SQL vs NoSQL on the example of MySQL and MongoDB

When you need to select a DBMS, the main question is usually to select a relational (SQL) or non-relational (NoSQL) structure. Both options have their advantages, as well as several key features that should be kept in mind when choosing.



Imagine a city — let it be called City A, where all speak the same language. All business is conducted in it, it is used in any form of communication — in general, it is the only means of interaction and understanding for the inhabitants of the city. Changing the language in any of the activities will confuse everyone.

Now imagine the City of B, where all the inhabitants speak different languages. They interact with the surrounding world in completely different ways, and for them, there are no “universal” means of communication.

These two examples demonstrate the differences between relational and non-relational databases, and behind these differences are the key features of both DBMSs.

Relational databases use Structured Query Language (SQL) to define and process data. On the one hand, this opens up great development opportunities: SQL is one of the most flexible and common query languages, so its choice allows minimizing the number of risks, and will be especially useful if you have to work with complex queries. On the other hand, SQL has some limitations. The construction of queries in this language requires to predetermine the data structure and, as in the case of City A, subsequent changes to the data structure can be detrimental to the entire system.

Non-relational databases, in turn, offer a dynamic data structure, which can be stored in several ways: column-oriented, document-oriented, graph-based, or key-value-based. This flexibility means the following:

  • You can create documents without having to set their structure in advance;
  • Each document may have its structure;
  • Each database may have its syntax;
  • You can add fields while working with the data.


In most cases, SQL databases are vertically scalable, that is, you can increase the load on a single server by increasing the capacity of CPUs, RAM, or storage systems. And NoSQL databases are horizontally scalable. This means that you can increase traffic by distributing it or adding more servers to your DBMS. It’s like adding more floors to your building or adding more buildings on the street. In the second case, the system can become much larger and more powerful, choosing a NoSQL database preferred for large or constantly changing data structures.


In relational DBMS data are presented as tables, while in non-relational DBMS data are presented as documents, key-value pairs, graphs, or wide-column storages. This makes SQL databases the best choice for applications that involve transactions with multiple records — such as the accounting system — or for legacy systems that were built for relational structures.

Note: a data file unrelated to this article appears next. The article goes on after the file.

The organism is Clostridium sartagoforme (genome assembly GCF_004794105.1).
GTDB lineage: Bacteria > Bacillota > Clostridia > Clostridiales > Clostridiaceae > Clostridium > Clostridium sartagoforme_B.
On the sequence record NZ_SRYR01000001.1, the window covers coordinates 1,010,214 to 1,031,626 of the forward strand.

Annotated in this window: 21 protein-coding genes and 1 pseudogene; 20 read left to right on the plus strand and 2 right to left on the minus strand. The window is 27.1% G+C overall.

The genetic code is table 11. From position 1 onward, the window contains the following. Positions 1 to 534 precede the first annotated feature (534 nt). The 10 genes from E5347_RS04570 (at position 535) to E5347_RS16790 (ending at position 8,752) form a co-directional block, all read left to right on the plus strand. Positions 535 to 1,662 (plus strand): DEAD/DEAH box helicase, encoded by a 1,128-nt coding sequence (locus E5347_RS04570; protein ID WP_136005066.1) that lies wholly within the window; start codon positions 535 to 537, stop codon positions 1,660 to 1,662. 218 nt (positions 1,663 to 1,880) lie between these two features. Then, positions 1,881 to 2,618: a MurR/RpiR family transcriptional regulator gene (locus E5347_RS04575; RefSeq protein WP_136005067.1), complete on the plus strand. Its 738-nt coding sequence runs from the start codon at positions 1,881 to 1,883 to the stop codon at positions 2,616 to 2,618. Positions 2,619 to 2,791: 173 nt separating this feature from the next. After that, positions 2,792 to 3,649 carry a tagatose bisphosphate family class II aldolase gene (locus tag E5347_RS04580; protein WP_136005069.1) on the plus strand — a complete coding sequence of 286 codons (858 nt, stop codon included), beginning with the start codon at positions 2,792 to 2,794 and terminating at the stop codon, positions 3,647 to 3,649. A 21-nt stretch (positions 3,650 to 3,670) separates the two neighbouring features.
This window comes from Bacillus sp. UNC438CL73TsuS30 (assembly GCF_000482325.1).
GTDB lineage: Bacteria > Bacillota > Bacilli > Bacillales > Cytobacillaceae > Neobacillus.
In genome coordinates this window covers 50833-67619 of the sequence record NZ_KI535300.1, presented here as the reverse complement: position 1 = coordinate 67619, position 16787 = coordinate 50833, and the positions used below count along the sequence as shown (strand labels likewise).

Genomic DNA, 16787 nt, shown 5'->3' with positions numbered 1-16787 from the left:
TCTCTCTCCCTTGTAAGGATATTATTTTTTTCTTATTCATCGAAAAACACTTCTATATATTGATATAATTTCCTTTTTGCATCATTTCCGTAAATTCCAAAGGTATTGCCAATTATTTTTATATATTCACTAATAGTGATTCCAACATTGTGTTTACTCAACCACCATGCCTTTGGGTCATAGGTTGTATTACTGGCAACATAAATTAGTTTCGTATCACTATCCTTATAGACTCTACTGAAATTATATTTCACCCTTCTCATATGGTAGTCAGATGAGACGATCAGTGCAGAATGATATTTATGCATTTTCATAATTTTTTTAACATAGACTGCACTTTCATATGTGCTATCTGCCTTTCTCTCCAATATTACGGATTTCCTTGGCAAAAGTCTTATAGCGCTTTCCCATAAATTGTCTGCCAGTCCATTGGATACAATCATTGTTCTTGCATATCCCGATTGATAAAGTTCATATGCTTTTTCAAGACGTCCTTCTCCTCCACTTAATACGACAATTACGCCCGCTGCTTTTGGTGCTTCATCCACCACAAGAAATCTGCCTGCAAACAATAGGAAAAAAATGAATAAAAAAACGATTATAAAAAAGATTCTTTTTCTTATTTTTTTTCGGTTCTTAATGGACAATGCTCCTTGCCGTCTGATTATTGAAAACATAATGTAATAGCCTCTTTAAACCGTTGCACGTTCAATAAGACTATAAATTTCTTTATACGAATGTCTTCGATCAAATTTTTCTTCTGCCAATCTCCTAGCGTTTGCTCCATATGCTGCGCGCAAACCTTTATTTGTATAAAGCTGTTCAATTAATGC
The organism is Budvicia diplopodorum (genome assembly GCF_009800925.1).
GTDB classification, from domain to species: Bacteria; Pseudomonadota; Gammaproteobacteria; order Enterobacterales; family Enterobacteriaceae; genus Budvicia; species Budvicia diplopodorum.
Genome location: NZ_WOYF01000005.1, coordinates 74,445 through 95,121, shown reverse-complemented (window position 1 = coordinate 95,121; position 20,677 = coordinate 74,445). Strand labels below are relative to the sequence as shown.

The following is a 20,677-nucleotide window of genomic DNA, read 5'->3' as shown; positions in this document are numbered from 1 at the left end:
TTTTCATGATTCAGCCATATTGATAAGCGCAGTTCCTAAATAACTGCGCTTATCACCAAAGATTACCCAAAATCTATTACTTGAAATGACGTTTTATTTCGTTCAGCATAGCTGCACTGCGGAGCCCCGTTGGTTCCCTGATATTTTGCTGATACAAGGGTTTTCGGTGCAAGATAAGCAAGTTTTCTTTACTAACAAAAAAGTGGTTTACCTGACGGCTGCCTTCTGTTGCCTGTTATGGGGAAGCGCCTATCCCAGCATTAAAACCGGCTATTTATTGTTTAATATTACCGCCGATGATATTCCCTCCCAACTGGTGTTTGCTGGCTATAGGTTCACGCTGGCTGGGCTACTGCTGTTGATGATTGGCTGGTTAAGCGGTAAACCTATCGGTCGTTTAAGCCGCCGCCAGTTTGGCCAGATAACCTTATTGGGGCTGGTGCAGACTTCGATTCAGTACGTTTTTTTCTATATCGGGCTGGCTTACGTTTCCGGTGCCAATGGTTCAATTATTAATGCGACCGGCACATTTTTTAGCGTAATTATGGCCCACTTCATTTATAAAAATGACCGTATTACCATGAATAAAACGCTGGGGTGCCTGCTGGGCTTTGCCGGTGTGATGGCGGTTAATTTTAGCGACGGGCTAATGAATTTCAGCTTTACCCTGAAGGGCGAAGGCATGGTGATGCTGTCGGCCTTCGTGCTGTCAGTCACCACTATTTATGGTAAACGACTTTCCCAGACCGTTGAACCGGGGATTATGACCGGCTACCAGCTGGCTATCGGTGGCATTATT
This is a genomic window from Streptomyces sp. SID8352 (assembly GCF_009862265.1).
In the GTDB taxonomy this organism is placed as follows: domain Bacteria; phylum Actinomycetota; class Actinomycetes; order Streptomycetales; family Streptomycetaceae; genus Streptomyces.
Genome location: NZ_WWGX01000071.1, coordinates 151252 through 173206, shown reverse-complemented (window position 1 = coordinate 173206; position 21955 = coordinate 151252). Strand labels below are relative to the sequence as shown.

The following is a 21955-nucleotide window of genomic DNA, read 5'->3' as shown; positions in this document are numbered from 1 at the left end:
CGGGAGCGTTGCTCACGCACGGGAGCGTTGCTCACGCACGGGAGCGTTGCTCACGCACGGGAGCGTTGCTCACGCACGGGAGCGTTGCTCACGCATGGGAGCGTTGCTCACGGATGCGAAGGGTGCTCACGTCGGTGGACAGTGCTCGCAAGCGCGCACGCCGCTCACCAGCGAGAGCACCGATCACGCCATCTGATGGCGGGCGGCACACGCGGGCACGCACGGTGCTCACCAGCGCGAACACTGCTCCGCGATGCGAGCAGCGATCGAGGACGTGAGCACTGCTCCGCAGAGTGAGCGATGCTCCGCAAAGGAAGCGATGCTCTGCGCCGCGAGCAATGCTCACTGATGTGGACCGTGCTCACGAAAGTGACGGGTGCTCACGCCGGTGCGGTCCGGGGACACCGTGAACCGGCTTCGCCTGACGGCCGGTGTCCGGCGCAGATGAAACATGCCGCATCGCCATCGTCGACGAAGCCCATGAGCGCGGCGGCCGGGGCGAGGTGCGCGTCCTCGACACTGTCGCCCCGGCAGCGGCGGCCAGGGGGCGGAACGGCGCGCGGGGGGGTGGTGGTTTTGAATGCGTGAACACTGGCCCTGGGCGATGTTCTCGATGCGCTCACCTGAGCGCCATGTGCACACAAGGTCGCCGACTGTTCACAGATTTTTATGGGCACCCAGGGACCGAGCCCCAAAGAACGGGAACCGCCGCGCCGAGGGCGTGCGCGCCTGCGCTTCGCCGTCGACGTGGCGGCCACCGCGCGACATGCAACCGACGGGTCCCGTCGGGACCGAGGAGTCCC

DBMS for SQL databases include MySQL, Oracle, PostgreSQL, and Microsoft SQL Server. MongoDB, BigTable, Redis, RavenDB Cassandra, HBase, Neo4j, and CouchDB are suitable for working with NoSQL.


Having grasped the key structural differences between SQL and NoSQL databases, it is worth carefully consider their functional features on the example of MySQL and MongoDB.

MySQL: relational DBMS

Advantages of MySQL:

  • Time-tested: MySQL is a highly developed DBMS, which means there is a large community around it, many examples, and high reliability;
  • Compatibility: MySQL is available on all major platforms including Linux, Windows, Mac, BSD, and Solaris. It also has libraries for languages like Node.js, Ruby, C#, C++, Java, Perl, Python, and PHP;
  • Payback: This is an open-source DBMS, freely available;
  • Replicability: The MySQL database can be distributed across multiple nodes, thus reducing the load and improving the scalability and availability of the application;
  • Sharing: While shredding is not possible on most SQL databases, MySQL is an exception.

MongoDB: non-relational DBMS

Advantages of MongoDB:

  • Dynamic scheme: As mentioned above, this DBMS allows you to work flexibly with the data scheme without having to change the data itself;
  • Scalability: MongoDB is horizontally scalable, making it easy to reduce the load on servers with large data volumes;
  • Ease of management: The DBMS does not require a separate database administrator. Due to its sufficient usability, it can be easily used by both developers and system administrators;
  • Speed: High performance when performing simple queries;
  • Flexibility: You can add fields or columns to MongoDB without damaging existing data, its structure, and DBMS performance.


MySQL is the right choice for any project that can rely on a predefined structure and specified schemes. On the other hand, MongoDB is a great choice for fast-growing projects without a certain data schema.

Especially if you can’t define a schema for your database, none of the other DBMS is suitable for you, or it is constantly changing in your projects, such as in the case of mobile applications, real-time analytics systems, or content management.




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